Expert Tips on Bottle Feeding a Breastfed Baby
Overcoming toddler sleep regressions surprisingly has little to do with sleep. In order to correct a regression, we first have to understand this stage of our toddler’s development. Once we know how our toddler sees the world, it’s easier to respond in a way that will set them up for success at bedtime.
Before a couple of nights of off sleep turn into a new habit, let’s explore more about the toddler brain and share our top tips for setting the stage for sleep success long before we say “goodnight.”
As our toddlers grow, so does their developing sense of autonomy and desire for control. Since so much of a toddlers life is outside of their control, they are constantly looking for opportunities to have a say.
This desire for some control will present as boundary pushing. At bedtime, this might look like requests for 2 more books, or asking mommy lay in bed for a bit. If your boundaries shift, it can become a slippery slope for new sleep habits to emerge.
Knowing that toddlers are boundary-pushers, it’s important to know that toddlers will learn through consistency and repetition. While you might feel like you’re a broken record, by acknowledging the request and setting a boundary, your toddler will feel safe and secure.
So how can we navigate our days and nights with a toddler who is looking for control and testing limits? Let’s look at two ways we can support their growing sense of autonomy and help when it comes to bedtime expectations:
Now that we know some ways to support our toddlers development throughout the day, let’s address how we can support healthy sleep, so we can navigate regressions more smoothly.
The first thing we want to consider is a potential shift in sleep schedule. With most sleep regressions, an adjustment is schedule is an appropriate response. For example, a 2.5-year-old may need to increase from 5.5 hours of awake time before bed to 6 hours to get sleep back on track. If you think your toddler may be ready to drop their nap entirely, check out our blog for the signs of readiness.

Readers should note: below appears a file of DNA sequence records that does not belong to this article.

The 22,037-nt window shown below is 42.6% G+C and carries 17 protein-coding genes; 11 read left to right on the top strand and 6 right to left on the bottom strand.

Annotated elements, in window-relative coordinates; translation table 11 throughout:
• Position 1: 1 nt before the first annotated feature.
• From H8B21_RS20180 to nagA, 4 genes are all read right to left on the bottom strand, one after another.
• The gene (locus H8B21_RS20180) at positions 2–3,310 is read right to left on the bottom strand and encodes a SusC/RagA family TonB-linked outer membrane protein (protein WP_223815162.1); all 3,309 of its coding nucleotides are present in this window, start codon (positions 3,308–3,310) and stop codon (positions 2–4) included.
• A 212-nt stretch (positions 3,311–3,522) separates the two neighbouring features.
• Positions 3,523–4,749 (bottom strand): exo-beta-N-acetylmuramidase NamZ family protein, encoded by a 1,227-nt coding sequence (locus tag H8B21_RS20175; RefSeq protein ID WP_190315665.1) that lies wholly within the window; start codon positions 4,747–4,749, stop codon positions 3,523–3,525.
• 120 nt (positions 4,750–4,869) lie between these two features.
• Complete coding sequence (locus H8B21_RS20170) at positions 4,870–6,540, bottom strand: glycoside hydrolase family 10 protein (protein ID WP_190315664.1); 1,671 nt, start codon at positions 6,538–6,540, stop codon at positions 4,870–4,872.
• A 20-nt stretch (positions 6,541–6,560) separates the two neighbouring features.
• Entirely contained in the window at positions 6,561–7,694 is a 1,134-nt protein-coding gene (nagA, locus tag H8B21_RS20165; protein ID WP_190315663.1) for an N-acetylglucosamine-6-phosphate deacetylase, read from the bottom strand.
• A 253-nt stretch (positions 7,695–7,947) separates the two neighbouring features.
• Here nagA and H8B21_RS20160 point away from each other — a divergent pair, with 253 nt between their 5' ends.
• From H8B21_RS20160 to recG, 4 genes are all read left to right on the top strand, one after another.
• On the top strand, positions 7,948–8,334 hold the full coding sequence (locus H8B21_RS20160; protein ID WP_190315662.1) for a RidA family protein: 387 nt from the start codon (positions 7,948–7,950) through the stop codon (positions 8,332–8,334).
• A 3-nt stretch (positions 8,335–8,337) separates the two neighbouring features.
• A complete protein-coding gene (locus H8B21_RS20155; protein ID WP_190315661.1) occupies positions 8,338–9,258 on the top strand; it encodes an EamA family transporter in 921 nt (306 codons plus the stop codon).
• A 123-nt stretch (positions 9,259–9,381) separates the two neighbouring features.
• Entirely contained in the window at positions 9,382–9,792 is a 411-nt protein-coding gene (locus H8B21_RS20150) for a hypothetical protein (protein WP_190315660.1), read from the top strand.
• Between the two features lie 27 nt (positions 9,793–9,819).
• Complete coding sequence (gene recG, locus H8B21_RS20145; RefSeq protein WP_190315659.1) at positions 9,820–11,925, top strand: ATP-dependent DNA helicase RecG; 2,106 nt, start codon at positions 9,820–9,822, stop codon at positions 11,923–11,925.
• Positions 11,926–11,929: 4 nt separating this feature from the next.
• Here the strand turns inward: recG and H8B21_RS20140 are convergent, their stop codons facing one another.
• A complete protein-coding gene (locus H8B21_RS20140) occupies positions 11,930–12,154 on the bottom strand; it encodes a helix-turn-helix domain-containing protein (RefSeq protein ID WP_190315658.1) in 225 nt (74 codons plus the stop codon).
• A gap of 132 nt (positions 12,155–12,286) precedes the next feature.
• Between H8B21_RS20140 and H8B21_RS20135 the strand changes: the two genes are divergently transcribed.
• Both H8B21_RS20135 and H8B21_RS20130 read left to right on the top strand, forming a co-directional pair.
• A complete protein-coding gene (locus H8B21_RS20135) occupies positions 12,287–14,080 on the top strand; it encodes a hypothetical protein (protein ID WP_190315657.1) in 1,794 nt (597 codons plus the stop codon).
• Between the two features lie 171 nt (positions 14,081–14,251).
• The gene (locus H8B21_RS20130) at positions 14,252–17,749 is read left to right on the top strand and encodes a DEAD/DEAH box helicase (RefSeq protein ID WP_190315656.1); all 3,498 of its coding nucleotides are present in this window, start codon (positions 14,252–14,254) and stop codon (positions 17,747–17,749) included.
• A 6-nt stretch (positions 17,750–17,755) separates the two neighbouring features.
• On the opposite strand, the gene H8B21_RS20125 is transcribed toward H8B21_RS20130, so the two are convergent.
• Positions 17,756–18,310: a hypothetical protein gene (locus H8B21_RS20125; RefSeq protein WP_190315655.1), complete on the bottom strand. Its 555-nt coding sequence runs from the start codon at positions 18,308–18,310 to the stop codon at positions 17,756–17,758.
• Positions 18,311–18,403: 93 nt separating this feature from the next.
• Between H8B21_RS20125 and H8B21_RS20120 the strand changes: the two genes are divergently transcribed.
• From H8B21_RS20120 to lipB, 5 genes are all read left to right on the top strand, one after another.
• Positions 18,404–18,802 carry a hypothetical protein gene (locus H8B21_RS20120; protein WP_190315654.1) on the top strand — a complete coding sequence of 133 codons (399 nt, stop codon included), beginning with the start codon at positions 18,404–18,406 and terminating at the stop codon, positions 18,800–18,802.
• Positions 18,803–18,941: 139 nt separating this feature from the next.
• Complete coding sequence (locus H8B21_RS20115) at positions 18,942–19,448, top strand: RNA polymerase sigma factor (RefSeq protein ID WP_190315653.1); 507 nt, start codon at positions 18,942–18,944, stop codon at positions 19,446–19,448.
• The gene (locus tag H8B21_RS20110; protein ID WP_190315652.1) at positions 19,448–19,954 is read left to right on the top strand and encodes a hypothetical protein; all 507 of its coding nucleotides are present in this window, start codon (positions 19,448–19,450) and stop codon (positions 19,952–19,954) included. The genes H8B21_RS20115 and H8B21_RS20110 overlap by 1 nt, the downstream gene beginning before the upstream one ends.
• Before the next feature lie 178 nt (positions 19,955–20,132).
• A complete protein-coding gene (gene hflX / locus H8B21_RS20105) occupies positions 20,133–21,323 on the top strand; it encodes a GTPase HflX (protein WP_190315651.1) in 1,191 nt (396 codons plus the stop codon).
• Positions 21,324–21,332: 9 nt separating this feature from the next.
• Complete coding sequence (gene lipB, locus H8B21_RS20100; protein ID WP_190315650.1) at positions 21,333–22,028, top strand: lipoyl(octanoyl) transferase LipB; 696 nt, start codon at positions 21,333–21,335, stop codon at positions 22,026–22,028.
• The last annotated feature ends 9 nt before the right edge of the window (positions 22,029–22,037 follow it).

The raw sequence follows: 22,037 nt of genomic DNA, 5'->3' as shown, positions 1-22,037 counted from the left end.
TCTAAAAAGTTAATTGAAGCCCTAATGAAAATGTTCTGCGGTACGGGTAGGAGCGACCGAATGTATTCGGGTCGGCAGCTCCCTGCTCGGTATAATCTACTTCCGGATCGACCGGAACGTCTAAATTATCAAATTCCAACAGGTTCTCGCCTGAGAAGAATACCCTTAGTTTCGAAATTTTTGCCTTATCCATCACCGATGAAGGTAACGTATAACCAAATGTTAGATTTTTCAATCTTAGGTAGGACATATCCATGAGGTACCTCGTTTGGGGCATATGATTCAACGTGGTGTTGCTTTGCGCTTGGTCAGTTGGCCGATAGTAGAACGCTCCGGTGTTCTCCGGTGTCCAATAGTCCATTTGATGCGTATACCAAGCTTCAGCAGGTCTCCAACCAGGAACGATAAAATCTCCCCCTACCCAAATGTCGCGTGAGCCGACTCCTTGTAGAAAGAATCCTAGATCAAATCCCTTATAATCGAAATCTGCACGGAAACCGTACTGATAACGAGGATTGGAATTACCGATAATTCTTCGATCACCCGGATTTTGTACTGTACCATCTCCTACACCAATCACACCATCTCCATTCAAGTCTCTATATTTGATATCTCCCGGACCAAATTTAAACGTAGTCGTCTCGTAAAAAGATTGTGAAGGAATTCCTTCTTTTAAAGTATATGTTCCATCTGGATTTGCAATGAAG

If your toddler is sleeping safely in their crib, you may decide to let them continue sleeping there a bit longer. However, if your toddler has started climbing out of their crib, consider what is safest for your family long-term. Should you move your child to a bed, consistency and boundaries around bedtime will ensure this transition is successful.
Above we talked about choice and connection, so how can we build that into bedtime? When we consider choices around bedtime it can be, ‘green pj’s or yellow pj’s’, ‘Goodnight Moon or Jammie Time.’ Hopefully you’ve had the chance for some quality time with your little one (so they don’t come looking for it at 2am), but bedtime routines offer another chance for you to build consistency, repetition, and the connection we know they seek.
The world is a new and big place for toddlers; sometimes it’s hard to figure it all out. Role playing or reading books about sleep can help your child immensely. We also know that daytime practice (when fatigue isn’t at play) can be beneficial.
At Sleep Wise, you’ve been hearing us talk about a bedtime routine since infancy. This is the most important cue that bedtime is coming. Your routine should be the same every single night. Give choice where possible, but don’t be afraid to say no to requests that move you away from your goal of a timely bedtime.
What we focus on tends to grow, so celebrating all the positive behaviors your toddler is showing you will likely ensure they continue! Supporting their development with empathy, structure, and love will help you overcome toddler sleep regressions and make bedtime a peaceful end to everyone’s day. If you have questions about your toddlers sleep needs, don’t hesitate to reach out!